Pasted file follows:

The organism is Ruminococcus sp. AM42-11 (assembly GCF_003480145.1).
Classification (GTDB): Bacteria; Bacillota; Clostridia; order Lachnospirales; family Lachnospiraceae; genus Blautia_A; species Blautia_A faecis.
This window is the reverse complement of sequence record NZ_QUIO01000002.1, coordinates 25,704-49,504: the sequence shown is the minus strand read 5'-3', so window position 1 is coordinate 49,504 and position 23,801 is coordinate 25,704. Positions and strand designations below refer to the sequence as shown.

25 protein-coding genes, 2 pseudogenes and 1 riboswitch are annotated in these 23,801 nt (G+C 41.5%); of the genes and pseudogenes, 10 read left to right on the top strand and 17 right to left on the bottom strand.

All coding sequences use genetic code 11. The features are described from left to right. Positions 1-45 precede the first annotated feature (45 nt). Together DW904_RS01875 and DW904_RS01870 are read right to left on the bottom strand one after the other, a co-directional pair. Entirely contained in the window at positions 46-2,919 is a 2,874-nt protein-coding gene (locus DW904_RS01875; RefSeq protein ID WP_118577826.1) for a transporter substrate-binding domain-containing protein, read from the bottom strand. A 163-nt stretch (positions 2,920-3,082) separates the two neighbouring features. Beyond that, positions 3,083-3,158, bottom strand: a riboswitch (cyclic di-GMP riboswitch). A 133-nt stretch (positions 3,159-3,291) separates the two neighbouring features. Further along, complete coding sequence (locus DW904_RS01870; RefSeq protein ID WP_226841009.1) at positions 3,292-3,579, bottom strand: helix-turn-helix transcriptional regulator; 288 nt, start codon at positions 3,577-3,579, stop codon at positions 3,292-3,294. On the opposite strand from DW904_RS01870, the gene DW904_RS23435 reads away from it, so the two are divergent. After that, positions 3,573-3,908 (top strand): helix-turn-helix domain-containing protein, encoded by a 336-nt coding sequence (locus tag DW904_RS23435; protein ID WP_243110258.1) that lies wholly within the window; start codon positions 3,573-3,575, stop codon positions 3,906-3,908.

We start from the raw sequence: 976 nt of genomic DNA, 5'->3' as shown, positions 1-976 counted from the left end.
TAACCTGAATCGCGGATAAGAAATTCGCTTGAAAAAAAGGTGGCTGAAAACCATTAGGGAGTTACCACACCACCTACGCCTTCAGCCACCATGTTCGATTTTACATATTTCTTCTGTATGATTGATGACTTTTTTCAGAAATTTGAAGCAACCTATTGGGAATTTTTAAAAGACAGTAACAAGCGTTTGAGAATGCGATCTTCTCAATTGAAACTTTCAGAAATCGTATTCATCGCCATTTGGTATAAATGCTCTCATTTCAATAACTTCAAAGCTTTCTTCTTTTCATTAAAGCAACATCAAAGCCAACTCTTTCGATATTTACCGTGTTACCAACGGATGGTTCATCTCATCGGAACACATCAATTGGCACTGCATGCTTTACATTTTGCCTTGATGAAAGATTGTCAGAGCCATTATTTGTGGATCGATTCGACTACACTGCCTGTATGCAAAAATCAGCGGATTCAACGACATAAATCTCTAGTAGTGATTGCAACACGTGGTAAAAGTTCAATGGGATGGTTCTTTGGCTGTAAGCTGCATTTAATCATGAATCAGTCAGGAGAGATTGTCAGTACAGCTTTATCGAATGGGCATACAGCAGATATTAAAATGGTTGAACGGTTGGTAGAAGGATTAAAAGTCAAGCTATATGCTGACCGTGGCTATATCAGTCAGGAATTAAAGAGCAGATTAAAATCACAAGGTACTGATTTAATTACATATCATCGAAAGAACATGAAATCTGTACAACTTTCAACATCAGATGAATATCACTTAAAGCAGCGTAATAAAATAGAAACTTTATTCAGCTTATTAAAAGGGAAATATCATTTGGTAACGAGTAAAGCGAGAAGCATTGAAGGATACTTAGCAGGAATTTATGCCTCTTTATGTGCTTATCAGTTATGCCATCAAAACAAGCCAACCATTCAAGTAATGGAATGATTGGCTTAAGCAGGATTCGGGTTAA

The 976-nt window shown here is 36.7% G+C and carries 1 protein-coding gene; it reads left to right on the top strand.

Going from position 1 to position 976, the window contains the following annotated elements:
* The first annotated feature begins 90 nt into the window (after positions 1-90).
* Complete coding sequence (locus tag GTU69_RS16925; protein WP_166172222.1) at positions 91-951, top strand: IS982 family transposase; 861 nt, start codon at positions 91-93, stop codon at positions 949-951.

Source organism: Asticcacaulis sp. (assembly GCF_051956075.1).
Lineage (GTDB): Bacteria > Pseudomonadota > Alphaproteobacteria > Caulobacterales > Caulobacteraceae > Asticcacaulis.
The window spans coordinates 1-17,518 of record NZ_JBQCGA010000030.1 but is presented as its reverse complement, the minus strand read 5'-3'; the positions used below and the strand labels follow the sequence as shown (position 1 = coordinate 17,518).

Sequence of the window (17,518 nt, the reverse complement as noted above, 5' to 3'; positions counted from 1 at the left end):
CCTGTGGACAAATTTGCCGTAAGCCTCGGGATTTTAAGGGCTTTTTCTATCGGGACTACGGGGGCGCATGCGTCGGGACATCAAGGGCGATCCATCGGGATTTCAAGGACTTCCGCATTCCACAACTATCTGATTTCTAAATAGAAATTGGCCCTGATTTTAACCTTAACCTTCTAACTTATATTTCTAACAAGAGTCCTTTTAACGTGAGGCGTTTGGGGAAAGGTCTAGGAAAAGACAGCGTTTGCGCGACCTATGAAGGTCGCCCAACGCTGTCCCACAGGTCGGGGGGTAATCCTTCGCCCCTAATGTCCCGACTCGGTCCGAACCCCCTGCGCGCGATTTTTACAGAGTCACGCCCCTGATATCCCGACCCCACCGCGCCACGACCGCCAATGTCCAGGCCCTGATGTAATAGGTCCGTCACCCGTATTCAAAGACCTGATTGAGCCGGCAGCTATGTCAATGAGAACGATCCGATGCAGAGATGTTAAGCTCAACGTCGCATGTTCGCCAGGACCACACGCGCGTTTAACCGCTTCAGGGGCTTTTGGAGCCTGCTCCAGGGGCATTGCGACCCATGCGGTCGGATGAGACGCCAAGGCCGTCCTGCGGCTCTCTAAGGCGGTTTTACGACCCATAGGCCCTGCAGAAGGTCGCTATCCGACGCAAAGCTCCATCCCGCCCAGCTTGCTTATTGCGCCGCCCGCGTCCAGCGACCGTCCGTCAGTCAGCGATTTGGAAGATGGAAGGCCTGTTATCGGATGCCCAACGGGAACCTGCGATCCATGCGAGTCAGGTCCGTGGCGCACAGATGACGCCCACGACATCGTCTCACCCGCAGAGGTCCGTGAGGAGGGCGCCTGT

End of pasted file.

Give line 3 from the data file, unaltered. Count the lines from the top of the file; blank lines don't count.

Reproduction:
This window is the reverse complement of sequence record NZ_QUIO01000002.1, coordinates 25,704-49,504: the sequence shown is the minus strand read 5'-3', so window position 1 is coordinate 49,504 and position 23,801 is coordinate 25,704. Positions and strand designations below refer to the sequence as shown.